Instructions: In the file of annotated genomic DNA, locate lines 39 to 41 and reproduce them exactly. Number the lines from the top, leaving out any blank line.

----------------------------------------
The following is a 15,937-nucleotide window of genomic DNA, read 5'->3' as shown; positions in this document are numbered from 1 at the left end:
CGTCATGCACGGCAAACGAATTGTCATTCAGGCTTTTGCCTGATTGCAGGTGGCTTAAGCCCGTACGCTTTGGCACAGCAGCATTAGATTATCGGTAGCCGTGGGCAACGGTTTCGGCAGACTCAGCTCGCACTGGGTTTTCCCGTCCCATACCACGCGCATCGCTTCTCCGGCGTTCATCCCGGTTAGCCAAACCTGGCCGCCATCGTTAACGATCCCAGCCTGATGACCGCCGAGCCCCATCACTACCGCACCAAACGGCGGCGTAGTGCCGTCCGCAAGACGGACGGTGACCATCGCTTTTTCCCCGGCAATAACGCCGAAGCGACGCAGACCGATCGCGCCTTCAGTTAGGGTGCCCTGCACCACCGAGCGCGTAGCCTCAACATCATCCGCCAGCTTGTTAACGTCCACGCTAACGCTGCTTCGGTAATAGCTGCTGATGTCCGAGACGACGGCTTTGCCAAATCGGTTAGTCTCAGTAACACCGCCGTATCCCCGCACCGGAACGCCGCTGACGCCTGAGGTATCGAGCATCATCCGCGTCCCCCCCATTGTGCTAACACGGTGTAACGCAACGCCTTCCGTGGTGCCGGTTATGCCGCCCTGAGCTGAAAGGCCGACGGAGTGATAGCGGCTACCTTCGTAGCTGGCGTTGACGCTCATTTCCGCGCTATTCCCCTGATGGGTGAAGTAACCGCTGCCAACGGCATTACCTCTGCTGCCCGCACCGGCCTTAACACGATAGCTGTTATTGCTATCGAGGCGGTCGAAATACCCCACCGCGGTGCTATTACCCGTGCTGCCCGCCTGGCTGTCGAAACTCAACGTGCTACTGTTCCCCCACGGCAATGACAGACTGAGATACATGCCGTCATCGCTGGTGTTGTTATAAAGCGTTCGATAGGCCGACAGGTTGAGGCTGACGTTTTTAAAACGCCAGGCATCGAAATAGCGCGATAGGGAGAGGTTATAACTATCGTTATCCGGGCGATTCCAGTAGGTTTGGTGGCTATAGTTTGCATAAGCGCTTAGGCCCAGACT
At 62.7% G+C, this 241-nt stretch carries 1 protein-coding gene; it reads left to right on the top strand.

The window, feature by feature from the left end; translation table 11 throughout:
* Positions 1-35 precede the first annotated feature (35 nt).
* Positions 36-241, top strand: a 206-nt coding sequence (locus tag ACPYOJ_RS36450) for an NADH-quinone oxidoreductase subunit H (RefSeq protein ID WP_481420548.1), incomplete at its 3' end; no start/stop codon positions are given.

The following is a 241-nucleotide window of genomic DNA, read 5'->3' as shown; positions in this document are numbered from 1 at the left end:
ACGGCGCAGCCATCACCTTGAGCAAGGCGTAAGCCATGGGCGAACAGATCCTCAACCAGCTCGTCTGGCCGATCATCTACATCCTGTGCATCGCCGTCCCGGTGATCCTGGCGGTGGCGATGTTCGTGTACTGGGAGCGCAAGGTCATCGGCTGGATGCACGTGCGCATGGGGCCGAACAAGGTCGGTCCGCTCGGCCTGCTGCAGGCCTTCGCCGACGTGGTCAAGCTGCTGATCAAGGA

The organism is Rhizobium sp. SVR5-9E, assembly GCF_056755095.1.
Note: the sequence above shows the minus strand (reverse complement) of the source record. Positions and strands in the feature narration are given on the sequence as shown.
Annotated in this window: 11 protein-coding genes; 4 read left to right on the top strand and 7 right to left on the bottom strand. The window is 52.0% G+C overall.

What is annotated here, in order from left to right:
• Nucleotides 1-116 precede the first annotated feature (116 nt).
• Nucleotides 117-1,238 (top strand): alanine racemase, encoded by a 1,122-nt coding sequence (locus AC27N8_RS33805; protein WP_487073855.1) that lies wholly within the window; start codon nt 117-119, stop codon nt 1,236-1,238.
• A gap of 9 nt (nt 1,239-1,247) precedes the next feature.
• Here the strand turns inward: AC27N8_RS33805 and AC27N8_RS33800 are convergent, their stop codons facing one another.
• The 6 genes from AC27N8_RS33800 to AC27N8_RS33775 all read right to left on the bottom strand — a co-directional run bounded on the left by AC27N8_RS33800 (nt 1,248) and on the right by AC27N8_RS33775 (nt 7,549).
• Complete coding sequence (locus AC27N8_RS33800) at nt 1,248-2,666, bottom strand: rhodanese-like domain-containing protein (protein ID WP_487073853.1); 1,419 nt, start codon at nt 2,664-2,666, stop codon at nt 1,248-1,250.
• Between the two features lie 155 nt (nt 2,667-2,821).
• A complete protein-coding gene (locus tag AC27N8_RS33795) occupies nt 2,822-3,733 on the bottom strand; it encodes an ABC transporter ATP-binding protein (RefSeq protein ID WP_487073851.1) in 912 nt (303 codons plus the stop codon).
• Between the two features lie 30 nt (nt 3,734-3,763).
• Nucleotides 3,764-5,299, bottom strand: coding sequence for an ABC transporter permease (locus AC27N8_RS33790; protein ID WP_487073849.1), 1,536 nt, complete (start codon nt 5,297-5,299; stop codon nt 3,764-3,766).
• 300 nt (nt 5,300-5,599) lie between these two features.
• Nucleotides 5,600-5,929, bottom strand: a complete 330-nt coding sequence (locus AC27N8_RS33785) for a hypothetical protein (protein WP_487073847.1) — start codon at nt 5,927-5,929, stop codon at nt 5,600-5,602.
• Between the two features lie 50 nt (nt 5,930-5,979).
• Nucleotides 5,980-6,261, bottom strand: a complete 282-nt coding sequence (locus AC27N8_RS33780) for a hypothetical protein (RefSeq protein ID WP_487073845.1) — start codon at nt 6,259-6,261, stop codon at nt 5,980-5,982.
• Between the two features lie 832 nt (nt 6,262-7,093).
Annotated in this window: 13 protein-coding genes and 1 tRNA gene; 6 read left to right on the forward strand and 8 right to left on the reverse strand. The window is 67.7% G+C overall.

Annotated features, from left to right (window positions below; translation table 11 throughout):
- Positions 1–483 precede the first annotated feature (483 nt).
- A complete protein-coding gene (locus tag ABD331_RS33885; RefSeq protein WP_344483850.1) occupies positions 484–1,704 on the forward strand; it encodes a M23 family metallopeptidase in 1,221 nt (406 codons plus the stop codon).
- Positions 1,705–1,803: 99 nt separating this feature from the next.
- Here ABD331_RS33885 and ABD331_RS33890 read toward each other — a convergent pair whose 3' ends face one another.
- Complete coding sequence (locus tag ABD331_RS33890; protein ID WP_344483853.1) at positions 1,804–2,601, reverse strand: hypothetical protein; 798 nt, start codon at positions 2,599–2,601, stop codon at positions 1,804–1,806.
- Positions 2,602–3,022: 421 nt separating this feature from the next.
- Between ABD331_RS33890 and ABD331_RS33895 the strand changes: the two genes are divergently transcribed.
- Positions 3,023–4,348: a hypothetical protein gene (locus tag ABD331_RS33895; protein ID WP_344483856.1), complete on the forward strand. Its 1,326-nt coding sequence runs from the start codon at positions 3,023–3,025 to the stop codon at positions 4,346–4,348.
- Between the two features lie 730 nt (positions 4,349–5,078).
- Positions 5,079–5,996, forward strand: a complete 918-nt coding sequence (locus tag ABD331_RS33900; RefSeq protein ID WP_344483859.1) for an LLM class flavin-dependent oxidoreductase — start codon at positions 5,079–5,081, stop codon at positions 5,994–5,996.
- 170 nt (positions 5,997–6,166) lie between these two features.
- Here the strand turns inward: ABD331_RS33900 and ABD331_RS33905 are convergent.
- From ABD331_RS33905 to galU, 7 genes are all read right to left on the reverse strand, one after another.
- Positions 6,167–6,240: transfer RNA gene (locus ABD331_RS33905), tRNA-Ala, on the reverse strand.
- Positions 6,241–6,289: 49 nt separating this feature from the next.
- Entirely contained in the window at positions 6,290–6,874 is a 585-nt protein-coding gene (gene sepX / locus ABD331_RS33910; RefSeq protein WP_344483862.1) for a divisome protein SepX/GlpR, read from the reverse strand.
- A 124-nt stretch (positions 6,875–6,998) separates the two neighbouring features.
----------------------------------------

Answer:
- Positions 5,079–5,996, forward strand: a complete 918-nt coding sequence (locus tag ABD331_RS33900; RefSeq protein ID WP_344483859.1) for an LLM class flavin-dependent oxidoreductase — start codon at positions 5,079–5,081, stop codon at positions 5,994–5,996.
- 170 nt (positions 5,997–6,166) lie between these two features.
- Here the strand turns inward: ABD331_RS33900 and ABD331_RS33905 are convergent.